Mr Pamsperambulation coined this phrase and encouraged me to write this post. I guess I’m busy dealing with it, whereas he has to sit and watch it.
What we are really thinking of are the extra challenges of ‘Invisible Disability’ (health issues that severely effect your life, but not necessarily in a way that everyone can see). Invisible disabilities are many and various and by their very nature, you may not know who is suffering and struggling. This doesn’t mean that they are worse than very visible and obvious disabilities, just that they bring the extra challenges of people not even knowing you need help, understanding or special arrangements.
Such an example would be needing to use the ‘elderly or disabled’ seat on public transport, and getting accusing looks. But it goes much deeper than that.
If you need something, you have to constantly ask or explain. An obvious disability cuts those corners. You may think I am perfectly healthy. If you don’t know me well, you won’t recognise the signs that mean I’ve had enough, I can’t cope any more or today is a really bad day. I may just appear rude, or disinterested. I may just go home because I don’t have the energy to explain that no I can’t just go upstairs because it’s full down here; I can’t park there and walk; I can’t sit on that chair for very long; I can’t concentrate for more than 40 minutes, however interesting you are; I can’t take part in any activity that lasts more than an hour because it exhausts me – however exciting it may sound; I can’t hang around waiting; I can’t stand in this queue; I can’t keep coming back at your convenience; I can’t talk for very long; I can’t even always find the words I want to string a sentence together; I can’t just go and do that… And they are just some examples from my problems, other people with other invisible difficulties will have their own. They may include access to toilets, needing space, help with logistics – the list is as long as the individual people. And we can’t always bear to have to explain AGAIN, because no one can see them.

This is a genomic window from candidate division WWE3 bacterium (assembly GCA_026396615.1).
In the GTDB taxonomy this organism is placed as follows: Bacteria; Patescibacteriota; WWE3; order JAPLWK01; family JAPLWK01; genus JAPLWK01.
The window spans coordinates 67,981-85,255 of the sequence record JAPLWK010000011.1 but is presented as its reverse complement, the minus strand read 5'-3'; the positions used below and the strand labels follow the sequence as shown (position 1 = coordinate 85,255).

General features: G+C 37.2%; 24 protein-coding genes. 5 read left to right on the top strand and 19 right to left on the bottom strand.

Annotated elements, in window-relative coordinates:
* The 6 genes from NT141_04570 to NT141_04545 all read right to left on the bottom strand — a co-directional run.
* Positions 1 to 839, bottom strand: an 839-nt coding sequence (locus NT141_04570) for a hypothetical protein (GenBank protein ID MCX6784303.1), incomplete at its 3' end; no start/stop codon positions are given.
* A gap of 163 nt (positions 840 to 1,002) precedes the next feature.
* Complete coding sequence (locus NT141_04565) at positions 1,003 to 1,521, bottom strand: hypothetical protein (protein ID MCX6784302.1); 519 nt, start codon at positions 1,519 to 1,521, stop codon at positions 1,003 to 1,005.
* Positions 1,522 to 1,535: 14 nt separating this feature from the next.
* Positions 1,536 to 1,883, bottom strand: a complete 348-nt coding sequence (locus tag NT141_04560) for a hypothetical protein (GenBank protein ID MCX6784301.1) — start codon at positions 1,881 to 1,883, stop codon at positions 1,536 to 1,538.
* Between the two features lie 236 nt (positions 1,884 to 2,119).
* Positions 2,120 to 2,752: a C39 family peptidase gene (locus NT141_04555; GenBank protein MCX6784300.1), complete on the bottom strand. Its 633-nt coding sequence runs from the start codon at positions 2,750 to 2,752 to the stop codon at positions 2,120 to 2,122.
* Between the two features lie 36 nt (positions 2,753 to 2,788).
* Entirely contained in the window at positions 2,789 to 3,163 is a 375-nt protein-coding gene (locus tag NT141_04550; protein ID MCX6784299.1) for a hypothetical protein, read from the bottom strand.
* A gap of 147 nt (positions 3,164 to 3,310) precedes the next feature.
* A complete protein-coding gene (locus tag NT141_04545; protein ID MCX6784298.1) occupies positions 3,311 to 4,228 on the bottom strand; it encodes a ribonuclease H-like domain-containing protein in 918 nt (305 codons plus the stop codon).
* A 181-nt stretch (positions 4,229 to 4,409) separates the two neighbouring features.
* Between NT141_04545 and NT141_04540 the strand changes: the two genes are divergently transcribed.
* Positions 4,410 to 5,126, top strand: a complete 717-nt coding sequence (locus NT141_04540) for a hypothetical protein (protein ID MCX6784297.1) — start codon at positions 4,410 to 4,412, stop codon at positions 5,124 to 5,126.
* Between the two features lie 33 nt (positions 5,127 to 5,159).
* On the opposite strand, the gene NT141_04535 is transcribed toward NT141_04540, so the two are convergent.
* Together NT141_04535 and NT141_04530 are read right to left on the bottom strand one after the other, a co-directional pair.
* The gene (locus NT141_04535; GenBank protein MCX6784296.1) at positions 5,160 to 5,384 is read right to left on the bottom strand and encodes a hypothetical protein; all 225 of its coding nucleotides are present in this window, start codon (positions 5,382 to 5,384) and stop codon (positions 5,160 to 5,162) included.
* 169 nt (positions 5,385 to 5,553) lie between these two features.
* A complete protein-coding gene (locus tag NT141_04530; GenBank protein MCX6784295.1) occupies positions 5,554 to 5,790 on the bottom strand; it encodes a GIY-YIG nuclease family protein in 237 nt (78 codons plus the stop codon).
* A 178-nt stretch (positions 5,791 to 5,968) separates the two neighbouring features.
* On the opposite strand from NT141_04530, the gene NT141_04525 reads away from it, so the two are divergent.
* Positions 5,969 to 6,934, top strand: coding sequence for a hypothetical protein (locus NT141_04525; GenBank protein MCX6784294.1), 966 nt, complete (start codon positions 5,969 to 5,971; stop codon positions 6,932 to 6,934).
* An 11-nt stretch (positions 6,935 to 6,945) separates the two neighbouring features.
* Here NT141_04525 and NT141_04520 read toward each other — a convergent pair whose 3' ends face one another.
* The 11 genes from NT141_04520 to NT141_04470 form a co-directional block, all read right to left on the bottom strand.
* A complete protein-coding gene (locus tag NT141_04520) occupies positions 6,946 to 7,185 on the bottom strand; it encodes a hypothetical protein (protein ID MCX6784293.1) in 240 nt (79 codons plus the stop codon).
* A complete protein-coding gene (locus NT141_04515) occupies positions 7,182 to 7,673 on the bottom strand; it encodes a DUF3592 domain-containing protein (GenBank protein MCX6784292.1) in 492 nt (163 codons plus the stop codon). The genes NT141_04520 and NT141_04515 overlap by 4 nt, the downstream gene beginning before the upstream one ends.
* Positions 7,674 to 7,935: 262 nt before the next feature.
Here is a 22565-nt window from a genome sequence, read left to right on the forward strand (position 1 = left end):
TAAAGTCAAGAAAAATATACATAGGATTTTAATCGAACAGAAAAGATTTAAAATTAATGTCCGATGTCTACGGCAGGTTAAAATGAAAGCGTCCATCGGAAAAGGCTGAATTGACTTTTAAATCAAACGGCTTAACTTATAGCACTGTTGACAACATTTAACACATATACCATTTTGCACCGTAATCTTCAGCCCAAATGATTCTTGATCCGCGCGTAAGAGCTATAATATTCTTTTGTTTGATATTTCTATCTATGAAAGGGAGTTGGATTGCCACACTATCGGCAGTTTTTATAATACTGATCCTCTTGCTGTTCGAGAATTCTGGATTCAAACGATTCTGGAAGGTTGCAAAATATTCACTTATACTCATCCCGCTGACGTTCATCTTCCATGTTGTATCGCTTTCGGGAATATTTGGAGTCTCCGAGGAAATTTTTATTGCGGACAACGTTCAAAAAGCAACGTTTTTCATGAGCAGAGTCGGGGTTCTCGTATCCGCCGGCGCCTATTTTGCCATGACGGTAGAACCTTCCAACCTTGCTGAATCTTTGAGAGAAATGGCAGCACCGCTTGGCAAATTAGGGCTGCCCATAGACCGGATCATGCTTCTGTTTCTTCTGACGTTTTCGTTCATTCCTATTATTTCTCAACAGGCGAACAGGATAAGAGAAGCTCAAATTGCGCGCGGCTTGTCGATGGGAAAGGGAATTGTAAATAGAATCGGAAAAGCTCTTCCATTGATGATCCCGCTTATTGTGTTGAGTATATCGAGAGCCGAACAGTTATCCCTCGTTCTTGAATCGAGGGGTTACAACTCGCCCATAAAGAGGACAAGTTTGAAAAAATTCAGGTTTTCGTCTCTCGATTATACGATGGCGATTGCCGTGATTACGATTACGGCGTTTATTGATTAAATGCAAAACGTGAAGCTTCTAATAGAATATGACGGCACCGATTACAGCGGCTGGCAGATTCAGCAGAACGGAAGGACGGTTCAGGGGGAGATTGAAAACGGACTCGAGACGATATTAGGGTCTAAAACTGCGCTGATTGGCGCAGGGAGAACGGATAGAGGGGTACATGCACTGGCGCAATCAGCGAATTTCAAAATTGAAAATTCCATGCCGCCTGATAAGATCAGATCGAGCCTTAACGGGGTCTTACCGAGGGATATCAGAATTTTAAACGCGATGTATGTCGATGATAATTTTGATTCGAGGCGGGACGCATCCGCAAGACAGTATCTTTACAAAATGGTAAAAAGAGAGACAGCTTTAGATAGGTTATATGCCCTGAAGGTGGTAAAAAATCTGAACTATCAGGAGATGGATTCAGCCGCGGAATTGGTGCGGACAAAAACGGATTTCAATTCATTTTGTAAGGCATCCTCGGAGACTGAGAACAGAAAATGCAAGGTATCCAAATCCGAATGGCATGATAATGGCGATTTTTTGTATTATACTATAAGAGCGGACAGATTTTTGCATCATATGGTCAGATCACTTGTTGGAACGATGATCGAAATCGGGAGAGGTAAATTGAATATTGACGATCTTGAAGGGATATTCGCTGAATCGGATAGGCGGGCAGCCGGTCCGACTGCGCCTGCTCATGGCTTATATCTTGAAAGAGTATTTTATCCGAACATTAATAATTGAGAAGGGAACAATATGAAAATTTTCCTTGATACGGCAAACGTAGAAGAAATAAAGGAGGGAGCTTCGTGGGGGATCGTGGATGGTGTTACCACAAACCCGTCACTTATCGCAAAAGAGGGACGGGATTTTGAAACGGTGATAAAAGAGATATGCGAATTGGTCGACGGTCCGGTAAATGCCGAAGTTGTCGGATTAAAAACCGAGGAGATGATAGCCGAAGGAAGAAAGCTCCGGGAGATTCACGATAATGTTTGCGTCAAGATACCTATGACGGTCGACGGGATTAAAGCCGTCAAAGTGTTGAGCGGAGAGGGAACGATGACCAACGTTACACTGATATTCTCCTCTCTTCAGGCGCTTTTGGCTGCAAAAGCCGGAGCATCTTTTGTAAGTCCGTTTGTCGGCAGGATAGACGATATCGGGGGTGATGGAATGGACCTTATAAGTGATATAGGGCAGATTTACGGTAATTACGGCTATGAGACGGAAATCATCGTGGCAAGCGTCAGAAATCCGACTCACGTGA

Today depression has hit the news again. Can you imagine how it would be to have to try to gather yourself to explain what that means in your life at this moment? What you need to help you? Yet it is very real, and by the nature of the illness often hidden, yet needs understanding and support. Not all adaptations that need to be made are physical. Sometimes we need to change the way we say things and the atmosphere we present.
It is true that we never know what is happening in someone else’s life, how it is to live the life they live. They may appear stroppy, attention-seeking, awkward, distant or any other way of being – but we do not know what they are battling or living with; how much it might have taken them to get up or be where they are. We should make no assumptions and no judgments. We should find out what we can do to help, to make life and events accessible (and not promise you will if you haven’t thought that through or don’t mean it); accept what people need to do to make something bearable (that may mean something like lying on the floor – that needs to be OK, not questioned or tutted over); try to help and most of all seek to understand – not necessarily by asking lots of questions, just taking what is.
Disability is hard enough, please don’t make it any harder by your reaction, lack of reaction or failure to understand. Listen, accept and do what you can to make life as easy and bearable as possible. Because actually that applies to everyone, not just those who have a ‘disability’.